“The Pajama Game” ran for more than a thousand performances on Broadway in the 1950s and this week’s production by the College Light Opera Company at the Highfield Theatre shows why. The music and lyrics by Richard Adler and Jerry Ross turn a Midwestern, assembly-line garment factory into a vibrant showcase for a romance that thrives on humor, exuberance, surprise and stubborn persistence.
Teddy Ladley plays Sid Sorokin, the new factory superintendent whose good looks make him the magnet of attention for the ladies in the shop. Carlyn Jade Barenholtz is Mae, the union’s Grievance Committee of one, who feigns romantic disinterest but her song “I’m Not at All in Love,” betrays her vulnerability. And Sid’s crooning into his Dictaphone, “Hey There,” becomes a wistful dialogue when he accompanies himself on the recording. Before long Babe and Sid are shouting their feelings in a rollicking cowboy-style duet, “There Once Was a Man.” Mr. Ladley and Ms. Barenholtz own the stage for several minutes with this vigorous close harmony number.
Trent Mosty is Hines, the clipboard and stopwatch efficiency expert. He is sweet on Gladys, the boss’s secretary, played by Samantha Altman. Hines thinks Gladys is too flirty and she finds his jealousy endlessly annoying. Sid’s secretary, Mabel (Erin Burtchaell), goads Hines by posing a series of outrageous compromising scenarios and Mr. Mosty goes through painful contortions to profess that he will “Never be Jealous Again,” and he and Ms. Burtchaell dance therapeutically to celebrate his resolve. Ms. Altman explodes with comic energy of her own when Gladys drinks too much on a night out at “Hernando’s Hideaway.” The cast does a magical staging of that song with a dark stage and flashlights.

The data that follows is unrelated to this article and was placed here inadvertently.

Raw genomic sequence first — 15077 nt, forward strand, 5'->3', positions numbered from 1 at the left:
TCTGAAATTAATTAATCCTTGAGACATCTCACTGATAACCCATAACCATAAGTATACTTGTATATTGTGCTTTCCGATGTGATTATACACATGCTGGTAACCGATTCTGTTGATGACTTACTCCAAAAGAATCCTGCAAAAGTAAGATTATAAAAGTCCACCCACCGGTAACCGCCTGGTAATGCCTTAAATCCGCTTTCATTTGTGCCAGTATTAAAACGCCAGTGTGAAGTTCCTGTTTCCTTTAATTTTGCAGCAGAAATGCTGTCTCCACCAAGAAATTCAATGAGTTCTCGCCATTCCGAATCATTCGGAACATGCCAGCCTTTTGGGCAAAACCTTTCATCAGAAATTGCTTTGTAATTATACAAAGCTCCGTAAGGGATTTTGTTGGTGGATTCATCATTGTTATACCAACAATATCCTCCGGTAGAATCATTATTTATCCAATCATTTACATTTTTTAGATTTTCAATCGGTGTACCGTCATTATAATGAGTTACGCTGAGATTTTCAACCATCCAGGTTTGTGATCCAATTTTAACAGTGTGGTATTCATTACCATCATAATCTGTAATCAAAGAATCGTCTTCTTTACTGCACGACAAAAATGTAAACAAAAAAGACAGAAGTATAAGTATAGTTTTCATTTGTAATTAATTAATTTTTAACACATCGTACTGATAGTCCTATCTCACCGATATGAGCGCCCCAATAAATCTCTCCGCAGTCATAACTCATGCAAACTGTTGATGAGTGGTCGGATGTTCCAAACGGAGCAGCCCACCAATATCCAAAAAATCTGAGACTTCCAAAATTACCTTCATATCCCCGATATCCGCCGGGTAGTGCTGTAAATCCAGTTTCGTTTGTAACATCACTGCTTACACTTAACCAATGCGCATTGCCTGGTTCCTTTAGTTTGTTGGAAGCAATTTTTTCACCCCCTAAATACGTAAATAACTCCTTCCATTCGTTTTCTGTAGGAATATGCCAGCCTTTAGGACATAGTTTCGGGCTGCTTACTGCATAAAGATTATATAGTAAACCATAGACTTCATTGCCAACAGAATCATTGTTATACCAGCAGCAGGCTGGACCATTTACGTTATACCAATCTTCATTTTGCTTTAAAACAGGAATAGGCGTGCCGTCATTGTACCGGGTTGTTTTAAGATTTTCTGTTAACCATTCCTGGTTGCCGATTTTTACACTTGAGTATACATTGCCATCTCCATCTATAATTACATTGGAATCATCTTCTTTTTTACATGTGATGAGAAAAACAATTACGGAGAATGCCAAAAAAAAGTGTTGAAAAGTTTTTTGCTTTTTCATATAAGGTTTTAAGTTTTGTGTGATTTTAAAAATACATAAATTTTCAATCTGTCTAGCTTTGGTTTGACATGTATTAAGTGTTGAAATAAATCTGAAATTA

The songs kept coming and the audience loved them. For “Steam Heat,” Gladys and “The Box Boys” do a soft shoe in tuxedos, black derby hats, and white gloves, a fingerprint of the original Bob Fosse choreography.
Brandon Roth plays Prez, the head of the union and persistent chaser of single women. Ian C. Weber is the head of the Sleep-Tite factory. It is his unwillingness to grant a 7½ cents raise that caused unrest but also inspired a great song that allowed the cast to sing about the long-term value of 7½ cents over 20 years’ time. The cast finale was one of those CLOC special moments: great voices with great music.
Music director Beth Burrier is also the piano player for the night.
“The Pajama Game” continues at the Highfield Theatre through Saturday, July 17, at 7:30 PM. For tickets, call the box office at 508-548-0668. “Trouble in Tahiti” opens on Tuesday, July 20.